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Latin Grammy awards show finds its match in broadcasting from Vegas

T he Latin Grammys dated around as a youngster, but then settled down with Las Vegas and remains loyal.

The awards show returns to the Mandalay Bay Events Center on Thursday for its fifth consecutive year and sixth overall. “Obviously we think Las Vegas is a great place to produce it and we’re glad to do it from there,” says Alberto Ciurana, Univision’s president of programming and content.

Last year’s awards drew more than 11 million U.S. viewers, compared with about 13 million for the Academy of Country Music Awards on CBS, which also originate from Las Vegas.

Tickets to the 5 p.m. live event were expected to be sold out barring last-minute releases from Univision or the Latin Recording Academy; Las Vegas television viewers will see it delayed for the West Coast at 8 p.m. About 45 percent of the total tickets were put on sale to the general public, but sold in less than a week.

The Latin Grammys launched in 2000, and were held in Los Angeles the first three years. The broadcast also has originated from New York, Houston and Miami, but seems to have found its home at Mandalay Bay, where it has settled since 2009.

Gabriel Abaroa, president of the Latin Recording Academy, calls those early years “a touring experiment.” Las Vegas “received us with an open-arm policy where politics were put aside,” he explains by email. “It was all about the Latin music awards and we found the magic of attracting Hispanics from all the corners of the world into a city that provides additional entertainment.”

And in return, the annual event offers Las Vegas attendees who are “international, mostly business people that are finding the Latin Grammy events as a venue to promote culture, diversity and business,” Abaroa says. “They enjoy upscale restaurants, high-rolling gambling and top-notch accommodations. … Reflecting our constituency, our show has an international impact.”

Ciurana says he fielded rival offers “even this year” from other U.S. cities, but “we continue to think that Las Vegas is the best place to do it.

“You have a very important Hispanic community there, which is very important,” he adds. “We are very community oriented.”

And, similar to the experience of the ACM producers, Ciurana says artists seldom need their arms twisted.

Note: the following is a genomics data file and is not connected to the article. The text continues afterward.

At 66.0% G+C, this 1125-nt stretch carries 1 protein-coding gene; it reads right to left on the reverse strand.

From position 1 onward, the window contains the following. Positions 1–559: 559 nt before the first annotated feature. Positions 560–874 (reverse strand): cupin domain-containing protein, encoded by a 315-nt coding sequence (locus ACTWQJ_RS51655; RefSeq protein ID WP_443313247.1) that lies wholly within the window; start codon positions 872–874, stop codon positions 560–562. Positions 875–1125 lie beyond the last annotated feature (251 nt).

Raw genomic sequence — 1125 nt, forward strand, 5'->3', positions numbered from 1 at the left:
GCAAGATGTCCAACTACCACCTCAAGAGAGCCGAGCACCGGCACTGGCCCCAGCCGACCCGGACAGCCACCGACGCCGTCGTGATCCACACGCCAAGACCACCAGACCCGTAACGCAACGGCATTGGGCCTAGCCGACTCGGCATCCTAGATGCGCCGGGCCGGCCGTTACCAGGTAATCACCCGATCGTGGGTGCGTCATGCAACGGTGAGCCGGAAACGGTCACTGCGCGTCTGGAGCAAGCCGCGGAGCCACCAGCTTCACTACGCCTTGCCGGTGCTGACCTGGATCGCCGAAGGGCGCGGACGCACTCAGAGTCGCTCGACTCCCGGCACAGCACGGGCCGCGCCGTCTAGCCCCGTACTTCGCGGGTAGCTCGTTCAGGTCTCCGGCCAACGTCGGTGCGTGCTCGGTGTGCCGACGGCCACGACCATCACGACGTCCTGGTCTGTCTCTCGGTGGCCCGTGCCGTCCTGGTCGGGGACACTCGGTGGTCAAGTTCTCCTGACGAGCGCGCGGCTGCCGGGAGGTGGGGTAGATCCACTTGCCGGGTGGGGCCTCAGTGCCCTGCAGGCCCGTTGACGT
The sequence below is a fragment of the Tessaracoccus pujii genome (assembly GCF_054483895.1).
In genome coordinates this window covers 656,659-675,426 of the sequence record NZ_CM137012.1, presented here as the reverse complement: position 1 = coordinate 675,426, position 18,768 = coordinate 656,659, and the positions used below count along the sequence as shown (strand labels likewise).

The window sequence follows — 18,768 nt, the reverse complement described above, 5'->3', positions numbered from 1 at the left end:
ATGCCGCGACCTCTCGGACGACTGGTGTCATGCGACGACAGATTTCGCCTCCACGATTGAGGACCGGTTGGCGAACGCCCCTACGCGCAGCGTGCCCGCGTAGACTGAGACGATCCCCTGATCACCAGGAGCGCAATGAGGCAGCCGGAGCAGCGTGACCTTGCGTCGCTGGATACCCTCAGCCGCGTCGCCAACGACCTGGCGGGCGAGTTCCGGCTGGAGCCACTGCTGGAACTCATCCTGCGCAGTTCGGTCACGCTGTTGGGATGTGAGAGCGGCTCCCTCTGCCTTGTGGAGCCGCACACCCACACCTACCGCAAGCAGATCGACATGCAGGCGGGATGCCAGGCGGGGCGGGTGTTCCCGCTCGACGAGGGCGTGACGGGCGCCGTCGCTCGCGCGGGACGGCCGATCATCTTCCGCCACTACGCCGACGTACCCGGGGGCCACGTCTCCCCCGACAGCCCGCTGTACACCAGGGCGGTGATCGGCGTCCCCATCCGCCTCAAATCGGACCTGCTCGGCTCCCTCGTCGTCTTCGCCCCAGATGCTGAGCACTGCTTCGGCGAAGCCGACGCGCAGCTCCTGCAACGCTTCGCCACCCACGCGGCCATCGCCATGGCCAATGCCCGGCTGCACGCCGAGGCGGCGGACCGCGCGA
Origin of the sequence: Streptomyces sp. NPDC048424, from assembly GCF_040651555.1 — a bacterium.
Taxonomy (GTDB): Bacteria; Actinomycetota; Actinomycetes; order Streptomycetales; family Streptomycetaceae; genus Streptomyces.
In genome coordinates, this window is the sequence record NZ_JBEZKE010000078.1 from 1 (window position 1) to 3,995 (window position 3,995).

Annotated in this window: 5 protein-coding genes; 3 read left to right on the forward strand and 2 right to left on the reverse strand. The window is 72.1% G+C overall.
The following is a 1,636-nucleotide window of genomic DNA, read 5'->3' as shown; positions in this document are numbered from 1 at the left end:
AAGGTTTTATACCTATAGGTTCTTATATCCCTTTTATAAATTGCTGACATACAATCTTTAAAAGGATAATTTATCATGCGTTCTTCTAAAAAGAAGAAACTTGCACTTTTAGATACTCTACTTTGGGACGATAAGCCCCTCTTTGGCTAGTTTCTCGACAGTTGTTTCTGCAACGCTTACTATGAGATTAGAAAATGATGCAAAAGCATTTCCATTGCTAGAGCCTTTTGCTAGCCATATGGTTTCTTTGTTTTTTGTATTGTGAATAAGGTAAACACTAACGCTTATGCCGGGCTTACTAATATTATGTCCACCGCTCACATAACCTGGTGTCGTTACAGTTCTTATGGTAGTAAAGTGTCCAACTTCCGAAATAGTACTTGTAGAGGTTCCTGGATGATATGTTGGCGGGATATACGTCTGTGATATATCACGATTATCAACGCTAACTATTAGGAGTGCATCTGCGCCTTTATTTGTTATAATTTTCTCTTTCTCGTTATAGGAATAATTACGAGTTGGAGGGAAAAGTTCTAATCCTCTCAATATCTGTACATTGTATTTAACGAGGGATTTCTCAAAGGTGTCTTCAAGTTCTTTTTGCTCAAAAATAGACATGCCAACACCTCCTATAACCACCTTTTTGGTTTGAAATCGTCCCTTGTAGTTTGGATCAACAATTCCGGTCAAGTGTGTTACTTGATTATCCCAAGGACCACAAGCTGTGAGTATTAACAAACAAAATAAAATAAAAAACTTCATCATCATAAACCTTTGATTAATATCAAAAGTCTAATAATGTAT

“When we call them and say, ‘Hey, listen, we’re going to do this from Las Vegas,’ they really like to go there. Besides the reach they will get not only in the United States but internationally, they like personally to go to Las Vegas. They feel very comfortable going to Las Vegas.”

Lucero, the singer-actress who has become the show’s perennial hostess, says she is “very honored to be part of this Latin artistic world that is growing day by day.”

The 44-year-old entertainer has “been in this business since I was a little kid. But the live broadcast still generates “a little nervousness, a little adrenaline,” she says. “I always feel butterflies in my tummy.”

The challenge is “to show you’re having fun and at the same time in control of the situation,” she says. Even though long rehearsals go into the three-hour broadcast, “you have to be aware and always alert that maybe something changes or something goes wrong and you have to take advantage of it.”

Las Vegas goes all in to attract Mexican visitors twice a year, for Mexican Independence Day in September and Cinco de Mayo. But the Latin Grammys show reaches the larger Spanish-speaking world. Puerto Rican-American singer Draco Rosa competes for record of the year (“Mas y Mas” with Ricky Martin) against Columbian singer Carlos Vives and Spain’s Pablo Alboran.

The nominees even include the occasional U.S. artist who records in Spanish. This year, Natalie Cole’s “En Espanol” is nominated for album of the year.

“What we truly offer is a platform to build brand and personalities,” Abaroa says of the broadcast viewership he estimates at more than 100 million worldwide in 85 countries.

In its early years, the Latin Grammys were broadcast in English on CBS. But ratings mutliplied when it switched to Univision as a Spanish-language broadcast.

Univision has original content 365 days a year, much of it coming from the Mexican soap operas, or telenovas, produced by Mexican broadcasting powerhouse Televisa.

Incorporating telenova stars into the Grammy broadcast has contributed to the awards ratings surge, even as Latin recordings battle with the rest of the music industry to sustain sales, Ciurana says.

Miguel Bose is this year’s Latin Recording Academy Person of the Year. Martin, Juanes and Laura Pausini will team up to pay tribute to him.

Other scheduled performance highlights are Banda Carnival paired with Calibre 50, and Alejandro Sanz with 29 students from Berklee College of Music. Other performers and presenters include Marc Anthony, Jesse &Joy, Natalia Lafourcade, Omar Chaparro, Ninel Conde, Ximena Navarrate, Ivan Sanchez, Blanca Soto, Mayrin Villanueva and David Zepeda.

Contact Mike Weatherford at mweatherford@reviewjournal.com or 702-383-0288.

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